United States Department of Defense United States Department of Defense

News Release

Press Operations Bookmark and Share

News Release


IMMEDIATE RELEASE

Release No: 209-97
May 01, 1997

PENTAGON NAMES FORMER SENATOR AS SPECIAL ADVISOR FOR GULF WAR ISSUES

The Department of Defense announced today that Defense Secretary William S. Cohen has named Warren B. Rudman as a special advisor on Gulf War illnesses issues. Rudman, a Korean War veteran and former senator is best known for his co- authorship of the Gramm-Rudman-Hollings Act. Mr. Rudman served on the Senate Intelligence Committee. He is currently vice chairman of the President's Foreign Intelligence Advisory Board. Rudman is also a partner in the Washington, D.C., offices of the Paul, Weiss, Rifkind, Wharton & Garrison law firm.

Editor's Note: A copy of Secretary Cohen's letter of 30 April, 1997 to Warren B. Rudman is attached.

30 April 1997

The Honorable Warren B. Rudman 1615 L Street Suite 1300 Washington. DC 20036 Dear Senator Rudman:

President Clinton has made a commitment to veterans of the Gulf War to "leave no stone unturned" in the government's efforts to learn the causes and cures of the illnesses that afflict many who served in Desert Storm. I share that commitment.

When I became Secretary of Defense. I inherited a vigorous program to assess and improve our response to the concerns of the Gulf War veterans. That program, directed by Dr. Bernard Rostker, is producing tangible results. Under his leadership, the Department of Defense is reaching out to thousands of Gulf War veterans to develop a more complete picture of events during the Gulf War, conducting an active dialogue with veterans groups and Congress, releasing thousands of declassified intelligence documents and records and aggressively studying events that some veterans believe may have exposed them to chemicals.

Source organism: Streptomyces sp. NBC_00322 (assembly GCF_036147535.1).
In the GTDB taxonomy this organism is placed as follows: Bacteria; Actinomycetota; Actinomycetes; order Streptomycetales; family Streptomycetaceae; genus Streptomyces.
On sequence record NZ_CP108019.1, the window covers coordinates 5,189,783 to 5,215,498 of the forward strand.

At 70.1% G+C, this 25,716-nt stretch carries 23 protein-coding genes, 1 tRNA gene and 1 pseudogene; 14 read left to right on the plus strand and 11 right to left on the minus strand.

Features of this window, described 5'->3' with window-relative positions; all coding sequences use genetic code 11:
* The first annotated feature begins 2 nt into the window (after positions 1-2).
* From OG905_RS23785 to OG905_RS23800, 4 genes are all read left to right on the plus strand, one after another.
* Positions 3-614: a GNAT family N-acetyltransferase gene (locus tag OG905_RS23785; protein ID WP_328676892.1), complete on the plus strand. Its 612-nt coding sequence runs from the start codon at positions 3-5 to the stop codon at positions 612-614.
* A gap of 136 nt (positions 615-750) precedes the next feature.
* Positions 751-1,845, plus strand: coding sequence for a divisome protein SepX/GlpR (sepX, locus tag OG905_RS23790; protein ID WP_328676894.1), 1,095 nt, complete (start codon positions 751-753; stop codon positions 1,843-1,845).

I believe that Dr. Rostker and his team are making steady and significant progress in their efforts to reconstruct events and to understand the factors that may have harmed the health of Gulf War veterans. More than 80 research projects are under way. Despite these efforts, however, the causes of illnesses that many veterans suffer remain a mystery.

Both Dr. Rostker and I share President Clinton's commitment to do everything we can to. understand what happened to veterans, to provide the best possible care and compensation to those who are ill and to learn all we can from the Gulf War to reduce the hazards of future military deployments.

The results of many of our investigations will soon be available. Our efforts in this. regard must be as thorough and complete as possible, and I believe an outside review of our findings will help accomplish that objective. I am pleased that you have agreed to advise us in these efforts. In addition to making whatever recommendations you believe appropriate based on the findings of the investigations, George Tenet, the Acting DCI, and I ask that you pay attention to the cooperation between the Department of Defense and the Intelligence Community and suggest ways to improve the provision, handling and use of intelligence information during battle.

You have answered your country's call many times -- as a soldier during the Korean War, as a Senator and now as the vice chairman of the President's Foreign Intelligence Advisory Board. I am pleased that you have agreed to take on this job for the benefit of our soldiers and veterans.

Sincerely,

Bill